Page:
Meeting between officials of the OPM, Army, Navy and representatives of the automobile industry and the automobile unions, to discuss the problems of conversion in automobile plants. Left to right: R. J. Thomas, UAW-CIO (United Auto Workers-Congress of Industrial Organizations) president; Sidney Hillman, associate general, OPM (Office of Personnel Management); Leon Henderson, director, OPA (Office of Price Administration); Paul Hoffman, president of Studebaker Company; Edsel Ford; William S. Knudsen, direcotr general, OPM; C.E. Wilson, president, General Motors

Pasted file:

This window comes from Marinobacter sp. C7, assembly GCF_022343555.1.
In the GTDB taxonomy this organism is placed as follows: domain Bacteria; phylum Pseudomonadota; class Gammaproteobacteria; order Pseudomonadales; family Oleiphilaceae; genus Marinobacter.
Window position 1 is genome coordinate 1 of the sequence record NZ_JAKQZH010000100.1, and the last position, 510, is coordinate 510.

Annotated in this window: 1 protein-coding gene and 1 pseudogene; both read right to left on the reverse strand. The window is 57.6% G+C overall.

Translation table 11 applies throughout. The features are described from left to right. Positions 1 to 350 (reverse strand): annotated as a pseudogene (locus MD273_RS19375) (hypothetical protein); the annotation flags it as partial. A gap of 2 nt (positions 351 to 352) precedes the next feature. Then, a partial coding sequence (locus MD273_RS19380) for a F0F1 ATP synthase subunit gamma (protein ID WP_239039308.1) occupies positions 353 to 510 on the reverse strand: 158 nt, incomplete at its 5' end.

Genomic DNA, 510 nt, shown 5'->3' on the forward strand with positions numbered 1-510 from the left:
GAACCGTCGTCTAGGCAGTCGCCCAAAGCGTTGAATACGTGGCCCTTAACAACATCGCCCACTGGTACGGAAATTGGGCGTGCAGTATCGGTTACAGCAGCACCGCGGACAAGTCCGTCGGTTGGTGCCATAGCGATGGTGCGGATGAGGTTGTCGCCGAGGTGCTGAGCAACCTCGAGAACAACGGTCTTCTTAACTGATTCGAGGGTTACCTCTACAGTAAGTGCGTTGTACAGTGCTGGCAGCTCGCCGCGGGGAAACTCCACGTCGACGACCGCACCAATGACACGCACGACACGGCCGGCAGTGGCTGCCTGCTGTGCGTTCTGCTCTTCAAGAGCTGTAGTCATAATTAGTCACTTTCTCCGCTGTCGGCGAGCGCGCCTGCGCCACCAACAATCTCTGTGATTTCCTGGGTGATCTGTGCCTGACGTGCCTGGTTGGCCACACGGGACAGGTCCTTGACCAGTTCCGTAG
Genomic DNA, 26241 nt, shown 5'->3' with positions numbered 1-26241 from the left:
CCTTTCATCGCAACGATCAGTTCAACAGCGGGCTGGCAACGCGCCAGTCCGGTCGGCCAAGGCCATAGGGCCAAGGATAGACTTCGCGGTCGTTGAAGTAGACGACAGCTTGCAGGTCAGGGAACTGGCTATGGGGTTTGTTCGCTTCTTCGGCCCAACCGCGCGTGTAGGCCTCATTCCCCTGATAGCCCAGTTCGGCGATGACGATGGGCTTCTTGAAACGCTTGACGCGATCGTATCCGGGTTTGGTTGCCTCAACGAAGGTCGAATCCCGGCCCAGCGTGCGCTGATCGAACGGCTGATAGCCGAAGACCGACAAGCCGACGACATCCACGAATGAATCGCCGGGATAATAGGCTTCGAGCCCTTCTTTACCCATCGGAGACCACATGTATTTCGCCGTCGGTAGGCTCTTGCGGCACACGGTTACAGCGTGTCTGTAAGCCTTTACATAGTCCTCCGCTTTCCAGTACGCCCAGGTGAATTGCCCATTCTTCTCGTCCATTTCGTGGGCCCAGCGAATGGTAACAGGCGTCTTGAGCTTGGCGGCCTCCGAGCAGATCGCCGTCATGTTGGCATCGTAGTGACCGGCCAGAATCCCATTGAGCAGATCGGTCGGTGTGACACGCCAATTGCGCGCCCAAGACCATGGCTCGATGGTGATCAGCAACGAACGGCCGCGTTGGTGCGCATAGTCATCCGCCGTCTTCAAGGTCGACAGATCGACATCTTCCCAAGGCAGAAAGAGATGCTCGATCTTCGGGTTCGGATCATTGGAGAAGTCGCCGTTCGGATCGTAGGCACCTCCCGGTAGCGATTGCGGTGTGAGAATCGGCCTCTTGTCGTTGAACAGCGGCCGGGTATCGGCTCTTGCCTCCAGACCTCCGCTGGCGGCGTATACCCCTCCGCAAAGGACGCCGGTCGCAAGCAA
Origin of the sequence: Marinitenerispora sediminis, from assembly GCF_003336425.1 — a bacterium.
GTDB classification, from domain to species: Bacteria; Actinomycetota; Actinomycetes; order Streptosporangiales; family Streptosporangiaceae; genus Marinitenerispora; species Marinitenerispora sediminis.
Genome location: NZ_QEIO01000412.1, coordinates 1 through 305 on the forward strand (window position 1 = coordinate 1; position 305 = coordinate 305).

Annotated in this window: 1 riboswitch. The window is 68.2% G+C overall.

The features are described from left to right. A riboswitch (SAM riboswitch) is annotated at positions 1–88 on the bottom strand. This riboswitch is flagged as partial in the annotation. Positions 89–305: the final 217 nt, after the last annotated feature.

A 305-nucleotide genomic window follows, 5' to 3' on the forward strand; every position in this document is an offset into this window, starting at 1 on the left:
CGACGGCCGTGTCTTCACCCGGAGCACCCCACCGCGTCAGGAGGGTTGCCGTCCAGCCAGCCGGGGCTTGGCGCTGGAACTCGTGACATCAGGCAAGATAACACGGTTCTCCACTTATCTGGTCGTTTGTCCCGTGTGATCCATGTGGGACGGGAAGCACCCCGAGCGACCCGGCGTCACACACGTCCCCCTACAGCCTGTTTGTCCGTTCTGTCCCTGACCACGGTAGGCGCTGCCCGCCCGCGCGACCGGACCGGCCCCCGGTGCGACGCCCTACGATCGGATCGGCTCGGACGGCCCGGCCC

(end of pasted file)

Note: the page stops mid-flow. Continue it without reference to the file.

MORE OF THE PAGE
Thomas Woodrow Wilson (December 28, 1856 – February 3, 1924) was an American politician and academic who served as the 28th President of the United States from 1913 to 1921. Wilson earned a PhD in political science at Johns Hopkins University, served as a professor and scholar at various institutions, as President of Princeton University. In 1910 he was elected the 34th Governor of New Jersey, serving from 1911 to 1913. He became the first Southerner elected as president since Zachary Taylor in 1848. He became the first Democrat since Andrew Jackson elected to two consecutive terms. He oversaw the passage of progressive legislative policies unparalleled until the New Deal in 1933. Upon the outbreak of World War I in 1914, Wilson maintained a policy of neutrality and his second term was dominated by American entry into World War I. During the war, Wilson focused on diplomacy and financial considerations, leaving military strategy to the generals, especially General John J. Pershing. Loaning billions of dollars to Britain, France, and other Allies, the United States aided their finance of the war effort. Following years of advocacy for suffrage on the state level, in 1918 he endorsed the Nineteenth Amendment, whose ratification in 1920 provided an equal right to vote for women. Early in 1918, he issued his principles for peace, the Fourteen Points, and in 1919 he traveled to Paris, promoting the formation of a League of Nations, concluding the Treaty of Versailles. A devoted Presbyterian, Wilson infused morality into his internationalism, an ideology now referred to as "Wilsonian"—an activist foreign policy calling on the nation to promote global democracy. For his sponsorship of the League of Nations, Wilson was awarded the 1919 Nobel Peace Prize, the second of three sitting presidents so honored. "Sometimes people call me an idealist. Well, that is the way I know I am an American. America is the only idealistic nation in the world."